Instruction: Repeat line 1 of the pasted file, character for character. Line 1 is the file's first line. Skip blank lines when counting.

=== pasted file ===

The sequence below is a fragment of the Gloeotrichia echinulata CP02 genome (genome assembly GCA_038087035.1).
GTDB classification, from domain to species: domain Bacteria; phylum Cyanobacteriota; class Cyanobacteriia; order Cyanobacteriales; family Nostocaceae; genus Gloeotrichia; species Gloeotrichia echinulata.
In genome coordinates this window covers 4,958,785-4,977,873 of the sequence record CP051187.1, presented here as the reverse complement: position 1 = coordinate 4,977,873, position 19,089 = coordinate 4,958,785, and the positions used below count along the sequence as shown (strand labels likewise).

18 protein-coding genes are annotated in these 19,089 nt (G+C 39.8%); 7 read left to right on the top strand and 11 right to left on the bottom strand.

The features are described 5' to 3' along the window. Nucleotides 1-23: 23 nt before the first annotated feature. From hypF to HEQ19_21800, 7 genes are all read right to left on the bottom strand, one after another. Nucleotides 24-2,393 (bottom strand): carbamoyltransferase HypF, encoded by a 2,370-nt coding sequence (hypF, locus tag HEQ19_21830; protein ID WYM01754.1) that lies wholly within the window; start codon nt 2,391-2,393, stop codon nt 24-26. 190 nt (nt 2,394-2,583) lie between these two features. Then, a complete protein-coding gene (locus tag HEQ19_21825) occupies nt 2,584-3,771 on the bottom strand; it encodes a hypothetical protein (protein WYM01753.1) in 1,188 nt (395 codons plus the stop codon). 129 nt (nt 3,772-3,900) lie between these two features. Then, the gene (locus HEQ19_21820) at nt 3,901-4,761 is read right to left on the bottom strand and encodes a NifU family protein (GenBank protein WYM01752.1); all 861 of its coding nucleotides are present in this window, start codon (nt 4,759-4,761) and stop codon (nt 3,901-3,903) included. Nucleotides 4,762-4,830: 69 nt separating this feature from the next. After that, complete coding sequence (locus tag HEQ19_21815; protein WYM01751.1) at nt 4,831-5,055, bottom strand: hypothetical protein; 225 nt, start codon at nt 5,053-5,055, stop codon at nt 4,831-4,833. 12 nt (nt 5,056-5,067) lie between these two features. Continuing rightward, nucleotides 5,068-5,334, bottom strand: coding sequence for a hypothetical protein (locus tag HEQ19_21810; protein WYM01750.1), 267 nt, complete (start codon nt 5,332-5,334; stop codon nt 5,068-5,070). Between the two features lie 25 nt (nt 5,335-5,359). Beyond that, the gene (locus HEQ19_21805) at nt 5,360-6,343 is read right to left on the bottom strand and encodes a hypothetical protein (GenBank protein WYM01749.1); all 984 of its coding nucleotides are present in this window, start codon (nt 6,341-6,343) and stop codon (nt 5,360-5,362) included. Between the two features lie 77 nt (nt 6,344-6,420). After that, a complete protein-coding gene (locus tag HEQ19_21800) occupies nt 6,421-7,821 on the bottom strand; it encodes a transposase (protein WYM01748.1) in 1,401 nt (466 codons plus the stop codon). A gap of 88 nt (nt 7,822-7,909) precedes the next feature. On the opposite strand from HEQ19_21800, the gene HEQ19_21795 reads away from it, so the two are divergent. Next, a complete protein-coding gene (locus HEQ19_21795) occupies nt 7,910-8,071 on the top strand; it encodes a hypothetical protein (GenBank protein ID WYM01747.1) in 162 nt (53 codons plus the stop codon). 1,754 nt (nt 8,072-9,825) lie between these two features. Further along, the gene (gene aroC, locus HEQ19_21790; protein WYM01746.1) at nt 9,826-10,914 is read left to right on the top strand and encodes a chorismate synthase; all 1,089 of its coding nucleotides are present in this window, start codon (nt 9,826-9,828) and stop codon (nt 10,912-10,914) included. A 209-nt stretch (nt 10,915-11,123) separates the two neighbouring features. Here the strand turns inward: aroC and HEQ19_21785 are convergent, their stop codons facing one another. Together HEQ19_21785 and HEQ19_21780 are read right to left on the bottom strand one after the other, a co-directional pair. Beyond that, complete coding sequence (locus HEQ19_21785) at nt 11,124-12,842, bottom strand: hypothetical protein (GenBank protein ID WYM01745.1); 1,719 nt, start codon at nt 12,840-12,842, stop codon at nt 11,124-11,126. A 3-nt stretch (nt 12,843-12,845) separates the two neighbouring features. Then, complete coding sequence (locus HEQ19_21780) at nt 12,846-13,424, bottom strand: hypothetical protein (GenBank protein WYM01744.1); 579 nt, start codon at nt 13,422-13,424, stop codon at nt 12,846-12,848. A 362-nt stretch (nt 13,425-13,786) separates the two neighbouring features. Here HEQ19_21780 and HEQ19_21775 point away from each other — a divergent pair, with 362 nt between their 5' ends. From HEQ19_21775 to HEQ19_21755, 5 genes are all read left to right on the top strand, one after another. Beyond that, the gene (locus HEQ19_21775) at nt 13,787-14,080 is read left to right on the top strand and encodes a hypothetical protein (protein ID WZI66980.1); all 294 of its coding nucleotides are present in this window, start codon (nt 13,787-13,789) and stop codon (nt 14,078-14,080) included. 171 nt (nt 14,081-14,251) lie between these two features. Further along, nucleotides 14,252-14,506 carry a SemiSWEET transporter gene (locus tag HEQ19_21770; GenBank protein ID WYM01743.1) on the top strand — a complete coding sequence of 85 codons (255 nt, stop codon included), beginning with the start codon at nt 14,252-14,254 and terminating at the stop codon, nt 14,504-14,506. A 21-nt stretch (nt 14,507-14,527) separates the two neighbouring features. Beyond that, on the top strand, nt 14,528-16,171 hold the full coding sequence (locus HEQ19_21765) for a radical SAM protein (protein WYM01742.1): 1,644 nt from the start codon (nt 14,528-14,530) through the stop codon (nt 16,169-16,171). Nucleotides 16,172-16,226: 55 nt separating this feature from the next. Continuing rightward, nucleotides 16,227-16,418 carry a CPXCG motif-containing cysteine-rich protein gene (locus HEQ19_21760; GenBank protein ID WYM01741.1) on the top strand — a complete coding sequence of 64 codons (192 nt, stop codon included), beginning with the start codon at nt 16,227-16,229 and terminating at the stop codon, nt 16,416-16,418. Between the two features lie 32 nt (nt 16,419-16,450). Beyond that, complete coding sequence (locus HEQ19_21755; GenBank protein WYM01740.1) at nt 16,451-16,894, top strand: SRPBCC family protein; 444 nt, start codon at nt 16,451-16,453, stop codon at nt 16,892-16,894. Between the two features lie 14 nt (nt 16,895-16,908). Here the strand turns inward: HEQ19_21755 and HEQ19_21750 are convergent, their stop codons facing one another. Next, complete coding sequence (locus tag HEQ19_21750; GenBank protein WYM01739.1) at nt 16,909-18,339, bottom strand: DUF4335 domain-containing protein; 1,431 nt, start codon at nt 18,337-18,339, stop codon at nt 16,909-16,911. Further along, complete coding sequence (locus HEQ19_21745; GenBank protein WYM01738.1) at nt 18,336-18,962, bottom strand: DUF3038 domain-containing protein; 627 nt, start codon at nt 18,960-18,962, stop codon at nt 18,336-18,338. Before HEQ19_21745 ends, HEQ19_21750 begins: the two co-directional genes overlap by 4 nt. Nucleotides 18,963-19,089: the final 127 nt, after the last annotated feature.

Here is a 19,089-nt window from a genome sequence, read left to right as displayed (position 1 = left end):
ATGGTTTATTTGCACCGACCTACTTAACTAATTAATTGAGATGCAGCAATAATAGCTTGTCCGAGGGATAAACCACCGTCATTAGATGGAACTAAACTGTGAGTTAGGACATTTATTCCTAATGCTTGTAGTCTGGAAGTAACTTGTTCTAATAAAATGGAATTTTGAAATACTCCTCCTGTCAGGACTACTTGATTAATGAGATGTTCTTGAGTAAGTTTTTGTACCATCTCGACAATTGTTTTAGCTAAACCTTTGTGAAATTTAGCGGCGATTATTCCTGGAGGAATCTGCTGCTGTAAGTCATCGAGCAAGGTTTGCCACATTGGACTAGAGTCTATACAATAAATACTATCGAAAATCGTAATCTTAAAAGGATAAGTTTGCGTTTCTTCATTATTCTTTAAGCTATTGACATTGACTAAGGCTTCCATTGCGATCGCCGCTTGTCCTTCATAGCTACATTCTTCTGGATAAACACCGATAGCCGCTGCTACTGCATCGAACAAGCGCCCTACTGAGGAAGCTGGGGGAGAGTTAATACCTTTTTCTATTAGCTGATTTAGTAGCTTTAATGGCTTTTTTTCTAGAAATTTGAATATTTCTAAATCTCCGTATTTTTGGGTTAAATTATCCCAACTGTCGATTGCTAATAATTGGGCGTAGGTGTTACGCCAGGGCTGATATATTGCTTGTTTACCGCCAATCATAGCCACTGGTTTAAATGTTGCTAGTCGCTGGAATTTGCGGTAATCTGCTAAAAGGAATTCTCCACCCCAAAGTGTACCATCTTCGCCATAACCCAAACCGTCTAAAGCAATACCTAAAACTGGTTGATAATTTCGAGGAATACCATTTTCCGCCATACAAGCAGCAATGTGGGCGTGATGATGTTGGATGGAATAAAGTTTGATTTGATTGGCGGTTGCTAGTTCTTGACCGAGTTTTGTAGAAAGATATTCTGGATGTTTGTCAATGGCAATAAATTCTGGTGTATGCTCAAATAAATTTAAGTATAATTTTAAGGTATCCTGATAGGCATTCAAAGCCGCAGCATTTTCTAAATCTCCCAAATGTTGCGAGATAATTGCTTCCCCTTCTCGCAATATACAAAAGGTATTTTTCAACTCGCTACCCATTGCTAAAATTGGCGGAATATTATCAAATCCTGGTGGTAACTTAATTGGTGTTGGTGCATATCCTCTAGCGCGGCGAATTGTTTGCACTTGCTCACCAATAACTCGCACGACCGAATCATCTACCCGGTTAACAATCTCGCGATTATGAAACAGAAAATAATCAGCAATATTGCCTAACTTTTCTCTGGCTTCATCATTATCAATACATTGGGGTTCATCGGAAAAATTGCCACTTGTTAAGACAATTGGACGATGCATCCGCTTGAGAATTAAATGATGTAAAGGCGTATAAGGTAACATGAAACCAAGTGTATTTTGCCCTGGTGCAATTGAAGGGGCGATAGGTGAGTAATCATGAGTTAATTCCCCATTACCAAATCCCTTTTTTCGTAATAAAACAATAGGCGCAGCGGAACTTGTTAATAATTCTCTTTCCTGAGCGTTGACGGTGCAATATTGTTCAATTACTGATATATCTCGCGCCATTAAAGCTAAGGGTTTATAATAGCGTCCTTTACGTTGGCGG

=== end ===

The sequence below is a fragment of the Gloeotrichia echinulata CP02 genome (genome assembly GCA_038087035.1).